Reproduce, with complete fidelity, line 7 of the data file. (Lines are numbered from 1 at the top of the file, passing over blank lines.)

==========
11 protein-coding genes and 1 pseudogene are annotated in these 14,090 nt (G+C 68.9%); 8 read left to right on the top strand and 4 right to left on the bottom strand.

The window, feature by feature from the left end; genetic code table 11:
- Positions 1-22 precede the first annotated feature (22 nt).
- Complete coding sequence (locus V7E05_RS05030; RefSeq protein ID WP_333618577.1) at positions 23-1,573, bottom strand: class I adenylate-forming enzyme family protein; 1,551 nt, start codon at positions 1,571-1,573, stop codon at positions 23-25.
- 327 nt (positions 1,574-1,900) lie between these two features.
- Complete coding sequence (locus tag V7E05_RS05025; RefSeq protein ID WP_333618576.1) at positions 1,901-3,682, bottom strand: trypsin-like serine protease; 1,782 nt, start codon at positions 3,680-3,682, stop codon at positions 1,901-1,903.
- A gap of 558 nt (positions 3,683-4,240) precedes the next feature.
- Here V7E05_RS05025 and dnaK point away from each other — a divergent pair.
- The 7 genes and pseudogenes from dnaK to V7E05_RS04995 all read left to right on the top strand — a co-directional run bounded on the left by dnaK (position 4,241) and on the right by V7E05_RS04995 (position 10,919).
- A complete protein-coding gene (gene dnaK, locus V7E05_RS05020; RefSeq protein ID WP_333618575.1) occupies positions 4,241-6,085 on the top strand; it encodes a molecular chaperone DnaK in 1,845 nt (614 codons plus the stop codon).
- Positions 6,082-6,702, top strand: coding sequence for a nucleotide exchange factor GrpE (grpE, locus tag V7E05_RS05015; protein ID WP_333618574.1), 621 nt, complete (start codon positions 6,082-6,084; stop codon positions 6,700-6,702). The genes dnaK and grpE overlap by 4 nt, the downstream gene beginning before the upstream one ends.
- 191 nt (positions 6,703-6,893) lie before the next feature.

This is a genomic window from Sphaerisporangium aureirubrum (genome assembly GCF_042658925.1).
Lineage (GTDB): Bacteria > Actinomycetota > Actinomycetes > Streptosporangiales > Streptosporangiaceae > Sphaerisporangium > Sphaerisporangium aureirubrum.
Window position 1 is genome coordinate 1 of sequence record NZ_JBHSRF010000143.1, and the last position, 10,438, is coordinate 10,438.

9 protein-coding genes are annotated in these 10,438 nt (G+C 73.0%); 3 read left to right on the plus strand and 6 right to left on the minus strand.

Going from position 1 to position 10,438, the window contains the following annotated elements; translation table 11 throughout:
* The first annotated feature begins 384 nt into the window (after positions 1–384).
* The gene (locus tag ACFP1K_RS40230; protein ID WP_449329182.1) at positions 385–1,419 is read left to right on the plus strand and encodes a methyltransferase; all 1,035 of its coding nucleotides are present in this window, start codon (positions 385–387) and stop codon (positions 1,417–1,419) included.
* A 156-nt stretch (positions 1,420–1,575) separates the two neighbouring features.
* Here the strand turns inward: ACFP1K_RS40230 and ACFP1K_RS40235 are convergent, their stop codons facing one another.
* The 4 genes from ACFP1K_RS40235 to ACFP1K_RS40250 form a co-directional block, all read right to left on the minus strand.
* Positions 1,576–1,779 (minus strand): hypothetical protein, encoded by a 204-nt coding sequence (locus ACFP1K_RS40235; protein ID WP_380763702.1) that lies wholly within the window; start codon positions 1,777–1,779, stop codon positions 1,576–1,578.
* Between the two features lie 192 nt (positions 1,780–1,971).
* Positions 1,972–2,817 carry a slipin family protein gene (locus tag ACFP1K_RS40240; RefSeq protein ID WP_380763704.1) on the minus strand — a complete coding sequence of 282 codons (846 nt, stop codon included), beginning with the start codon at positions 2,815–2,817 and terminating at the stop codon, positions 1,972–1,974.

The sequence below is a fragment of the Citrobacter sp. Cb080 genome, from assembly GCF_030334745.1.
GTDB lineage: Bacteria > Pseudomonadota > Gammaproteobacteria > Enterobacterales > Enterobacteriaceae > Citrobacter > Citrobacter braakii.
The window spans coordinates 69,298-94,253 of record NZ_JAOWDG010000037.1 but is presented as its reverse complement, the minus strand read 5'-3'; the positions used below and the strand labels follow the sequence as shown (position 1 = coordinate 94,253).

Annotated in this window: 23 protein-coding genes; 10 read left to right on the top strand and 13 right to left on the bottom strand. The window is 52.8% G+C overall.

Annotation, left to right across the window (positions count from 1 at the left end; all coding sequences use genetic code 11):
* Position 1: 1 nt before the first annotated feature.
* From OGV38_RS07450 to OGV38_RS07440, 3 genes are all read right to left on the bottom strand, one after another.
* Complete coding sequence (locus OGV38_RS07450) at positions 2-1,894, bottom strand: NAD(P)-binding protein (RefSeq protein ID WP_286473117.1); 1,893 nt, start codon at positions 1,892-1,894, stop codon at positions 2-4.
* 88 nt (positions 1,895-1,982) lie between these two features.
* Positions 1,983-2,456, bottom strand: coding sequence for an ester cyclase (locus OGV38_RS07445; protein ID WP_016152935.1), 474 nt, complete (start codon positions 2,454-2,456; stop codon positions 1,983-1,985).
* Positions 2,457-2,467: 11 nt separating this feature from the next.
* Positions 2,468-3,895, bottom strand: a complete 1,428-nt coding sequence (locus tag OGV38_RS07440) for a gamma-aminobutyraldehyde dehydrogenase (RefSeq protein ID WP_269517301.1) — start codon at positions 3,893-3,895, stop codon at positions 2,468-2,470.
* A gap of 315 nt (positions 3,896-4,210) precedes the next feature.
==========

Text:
- A gap of 558 nt (positions 3,683-4,240) precedes the next feature.